Treacherous Orchestra are an 11 piece band featuring musicians from (amongst others) Shooglenifty, the Peatbog Fairies and Salsa Celtica. Following their hugely successful debut at Celtic Connections in 2009, the band have been bringing their considerable talent together and have, at last, produced a studio album titled ‘Origins’.
Like something from a Celtic Noah’s ark (and, let’s face it, we get the rain for it up here) this band come in two-by-two… double helpings of pipes, fiddles and percussion are joined by accordion, banjo and guitar to produce a sound that’s as big as the band, and then some. The membership reads like a who’s who of latest generation of Scottish tradition based music…
Ross Ainslie – Bagpipes & Whistle: Ali Hutton – Bagpipes & Whistle: Kevin O’Neill – Flute & Whistle: John Somerville – Accordion: Éamonn Coyne – Banjo & Tenor Guitar: Adam Sutherland – Fiddle: Innes Watson – Fiddle: Barry Reid – Electric & Acoustic Guitars: Duncan Lyall – Double Bass & Bass Guitar: Martin O’Neill – Bodhrán: Fraser Stone – Drums.
As you’d expect from such a gathering, it’s loud and it’s lively – but there are some soothing interludes which, other than providing a rest for the tapping feet, help underline the breadth of talent and level of craft that’s gone into Origins. Not surprisingly, pipes and fiddle are the predominant voices throughout, but in an instrumental album there’s always plenty room for the other contributors to shine, and Origins is no exception.
Following the short warm up of Overture, the first 15 or so minutes of the album are a whirlwind of delights. The opening stomp, March Of The Troutmen heralds the arrival of a set of three tunes (Sheepskins Beeswax / Taybank Shenanigans / Superfly) in which Superfly‘s symphonic strings seem to justify the creation of an eleven piece band on their own.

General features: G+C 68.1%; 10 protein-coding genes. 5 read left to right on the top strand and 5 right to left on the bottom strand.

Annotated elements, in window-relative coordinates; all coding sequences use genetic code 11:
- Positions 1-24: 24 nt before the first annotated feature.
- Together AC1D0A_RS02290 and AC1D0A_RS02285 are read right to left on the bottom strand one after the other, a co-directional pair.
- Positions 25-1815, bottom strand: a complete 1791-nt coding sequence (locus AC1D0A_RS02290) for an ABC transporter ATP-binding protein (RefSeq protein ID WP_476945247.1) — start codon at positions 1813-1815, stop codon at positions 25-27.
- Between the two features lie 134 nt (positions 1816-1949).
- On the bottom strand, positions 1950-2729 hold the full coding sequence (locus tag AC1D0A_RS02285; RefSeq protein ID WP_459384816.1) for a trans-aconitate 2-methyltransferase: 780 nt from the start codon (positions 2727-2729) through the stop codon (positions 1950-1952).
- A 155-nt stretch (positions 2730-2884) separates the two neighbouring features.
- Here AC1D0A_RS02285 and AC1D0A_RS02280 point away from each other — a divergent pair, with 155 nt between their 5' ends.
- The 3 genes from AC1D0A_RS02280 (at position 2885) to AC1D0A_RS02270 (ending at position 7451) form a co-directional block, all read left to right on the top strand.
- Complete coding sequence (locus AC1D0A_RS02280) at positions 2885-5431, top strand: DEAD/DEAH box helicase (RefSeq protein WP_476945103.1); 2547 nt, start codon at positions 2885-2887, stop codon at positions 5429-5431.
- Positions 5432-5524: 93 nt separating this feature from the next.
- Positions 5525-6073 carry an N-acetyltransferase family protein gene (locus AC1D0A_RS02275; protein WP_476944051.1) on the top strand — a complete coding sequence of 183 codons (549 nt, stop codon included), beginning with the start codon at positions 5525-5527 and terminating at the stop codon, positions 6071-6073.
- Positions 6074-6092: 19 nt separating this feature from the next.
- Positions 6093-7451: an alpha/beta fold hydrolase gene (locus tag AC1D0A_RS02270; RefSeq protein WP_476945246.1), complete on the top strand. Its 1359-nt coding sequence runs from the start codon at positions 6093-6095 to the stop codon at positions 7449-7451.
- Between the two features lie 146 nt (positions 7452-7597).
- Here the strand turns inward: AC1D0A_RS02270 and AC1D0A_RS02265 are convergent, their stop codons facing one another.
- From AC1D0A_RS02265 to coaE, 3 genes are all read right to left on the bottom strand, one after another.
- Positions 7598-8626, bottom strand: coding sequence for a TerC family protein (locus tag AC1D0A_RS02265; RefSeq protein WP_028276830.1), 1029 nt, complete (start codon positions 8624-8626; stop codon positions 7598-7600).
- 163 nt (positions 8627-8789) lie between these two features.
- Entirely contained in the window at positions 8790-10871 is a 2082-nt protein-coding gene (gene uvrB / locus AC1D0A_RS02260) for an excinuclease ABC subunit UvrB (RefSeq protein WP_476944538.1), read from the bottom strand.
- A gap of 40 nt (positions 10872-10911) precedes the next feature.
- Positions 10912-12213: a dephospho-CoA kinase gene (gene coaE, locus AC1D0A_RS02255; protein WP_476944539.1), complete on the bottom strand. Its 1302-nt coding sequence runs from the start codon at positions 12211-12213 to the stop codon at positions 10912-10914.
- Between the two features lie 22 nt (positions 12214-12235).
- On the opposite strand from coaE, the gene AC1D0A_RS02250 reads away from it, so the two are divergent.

With irresistible jazz/gypsy riffs and alternating frantic and freaky dance grooves, Look East brings the opening exuberance to conclusion, before the vintage feel of a short Prelude introduces Sea Of Clouds. This track soothes the listener like an idyllic Hebridean holiday – blissfully peaceful in the sunshine, with a ceilidh to herald the sunset. Equally soothing and melodic, is Easter Island. Caught between these two gentle offerings, Sea Of Okhotsk contrasts sharply, and has an opening Tangerine Dream would have been proud of, before it dives headlong into a frantic multi-instrumental dance.
The album closes as it opened – in a light hearted mood. Sausages is an epic, lively set of tunes. A reggae inspired opening introduces electro-ceilidh beat building towards a trance conclusion that owes almost as much to Shooglenifty and Martyn Bennett as it does to the band’s prowess.
For anyone who’s new to Treacherous Orchestra, this should be an exciting and invigorating breath of fresh air. For those who’ve enjoyed them live, Origins should be just what you expected and hoped for – but with the added benefit of crisp, clear production and the option to enjoy the whole performance again as often as you like.
Origins is about energy, joy, exuberance….if we could bottle this energy there’d be no more arguments about wind farms.
Review by: Neil McFadyen